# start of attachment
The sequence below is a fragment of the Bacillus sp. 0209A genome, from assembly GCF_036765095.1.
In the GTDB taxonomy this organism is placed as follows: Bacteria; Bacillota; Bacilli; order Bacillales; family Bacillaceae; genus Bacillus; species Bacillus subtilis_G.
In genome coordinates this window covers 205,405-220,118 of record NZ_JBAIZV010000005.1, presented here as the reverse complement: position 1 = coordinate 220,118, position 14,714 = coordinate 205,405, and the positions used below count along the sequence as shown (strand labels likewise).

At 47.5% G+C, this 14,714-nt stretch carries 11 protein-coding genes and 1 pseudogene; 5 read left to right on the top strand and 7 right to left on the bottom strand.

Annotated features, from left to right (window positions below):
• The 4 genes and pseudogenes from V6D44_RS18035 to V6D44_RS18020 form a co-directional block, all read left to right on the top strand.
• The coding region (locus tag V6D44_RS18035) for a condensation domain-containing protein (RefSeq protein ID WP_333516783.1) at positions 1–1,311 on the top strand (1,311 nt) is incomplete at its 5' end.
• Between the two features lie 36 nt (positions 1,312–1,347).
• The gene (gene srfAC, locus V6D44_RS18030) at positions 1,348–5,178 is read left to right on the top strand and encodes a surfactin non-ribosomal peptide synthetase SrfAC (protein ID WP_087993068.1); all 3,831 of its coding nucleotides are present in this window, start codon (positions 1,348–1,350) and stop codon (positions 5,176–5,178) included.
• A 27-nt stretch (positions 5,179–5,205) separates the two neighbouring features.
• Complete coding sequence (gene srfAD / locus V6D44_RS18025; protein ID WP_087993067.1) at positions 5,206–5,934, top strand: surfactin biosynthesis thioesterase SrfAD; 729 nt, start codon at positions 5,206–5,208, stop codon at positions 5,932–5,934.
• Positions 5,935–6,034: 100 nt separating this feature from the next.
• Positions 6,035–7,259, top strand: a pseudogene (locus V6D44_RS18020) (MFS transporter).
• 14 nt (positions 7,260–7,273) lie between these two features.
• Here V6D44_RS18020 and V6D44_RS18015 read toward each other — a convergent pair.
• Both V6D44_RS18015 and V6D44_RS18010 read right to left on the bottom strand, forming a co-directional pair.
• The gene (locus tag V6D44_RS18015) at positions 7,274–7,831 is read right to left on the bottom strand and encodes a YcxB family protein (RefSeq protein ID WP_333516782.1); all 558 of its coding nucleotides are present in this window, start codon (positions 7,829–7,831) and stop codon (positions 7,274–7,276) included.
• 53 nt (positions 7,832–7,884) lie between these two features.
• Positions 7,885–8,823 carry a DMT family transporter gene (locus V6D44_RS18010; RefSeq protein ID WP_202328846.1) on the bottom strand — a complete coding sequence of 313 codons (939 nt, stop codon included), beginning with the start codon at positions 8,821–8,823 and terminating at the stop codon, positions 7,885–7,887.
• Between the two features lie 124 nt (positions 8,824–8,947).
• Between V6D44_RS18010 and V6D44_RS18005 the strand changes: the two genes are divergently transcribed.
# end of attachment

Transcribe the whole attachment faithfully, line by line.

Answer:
The sequence below is a fragment of the Bacillus sp. 0209A genome, from assembly GCF_036765095.1.
In the GTDB taxonomy this organism is placed as follows: Bacteria; Bacillota; Bacilli; order Bacillales; family Bacillaceae; genus Bacillus; species Bacillus subtilis_G.
In genome coordinates this window covers 205,405-220,118 of record NZ_JBAIZV010000005.1, presented here as the reverse complement: position 1 = coordinate 220,118, position 14,714 = coordinate 205,405, and the positions used below count along the sequence as shown (strand labels likewise).

At 47.5% G+C, this 14,714-nt stretch carries 11 protein-coding genes and 1 pseudogene; 5 read left to right on the top strand and 7 right to left on the bottom strand.

Annotated features, from left to right (window positions below):
• The 4 genes and pseudogenes from V6D44_RS18035 to V6D44_RS18020 form a co-directional block, all read left to right on the top strand.
• The coding region (locus tag V6D44_RS18035) for a condensation domain-containing protein (RefSeq protein ID WP_333516783.1) at positions 1–1,311 on the top strand (1,311 nt) is incomplete at its 5' end.
• Between the two features lie 36 nt (positions 1,312–1,347).
• The gene (gene srfAC, locus V6D44_RS18030) at positions 1,348–5,178 is read left to right on the top strand and encodes a surfactin non-ribosomal peptide synthetase SrfAC (protein ID WP_087993068.1); all 3,831 of its coding nucleotides are present in this window, start codon (positions 1,348–1,350) and stop codon (positions 5,176–5,178) included.
• A 27-nt stretch (positions 5,179–5,205) separates the two neighbouring features.
• Complete coding sequence (gene srfAD / locus V6D44_RS18025; protein ID WP_087993067.1) at positions 5,206–5,934, top strand: surfactin biosynthesis thioesterase SrfAD; 729 nt, start codon at positions 5,206–5,208, stop codon at positions 5,932–5,934.
• Positions 5,935–6,034: 100 nt separating this feature from the next.
• Positions 6,035–7,259, top strand: a pseudogene (locus V6D44_RS18020) (MFS transporter).
• 14 nt (positions 7,260–7,273) lie between these two features.
• Here V6D44_RS18020 and V6D44_RS18015 read toward each other — a convergent pair.
• Both V6D44_RS18015 and V6D44_RS18010 read right to left on the bottom strand, forming a co-directional pair.
• The gene (locus tag V6D44_RS18015) at positions 7,274–7,831 is read right to left on the bottom strand and encodes a YcxB family protein (RefSeq protein ID WP_333516782.1); all 558 of its coding nucleotides are present in this window, start codon (positions 7,829–7,831) and stop codon (positions 7,274–7,276) included.
• 53 nt (positions 7,832–7,884) lie between these two features.
• Positions 7,885–8,823 carry a DMT family transporter gene (locus V6D44_RS18010; RefSeq protein ID WP_202328846.1) on the bottom strand — a complete coding sequence of 313 codons (939 nt, stop codon included), beginning with the start codon at positions 8,821–8,823 and terminating at the stop codon, positions 7,885–7,887.
• Between the two features lie 124 nt (positions 8,824–8,947).
• Between V6D44_RS18010 and V6D44_RS18005 the strand changes: the two genes are divergently transcribed.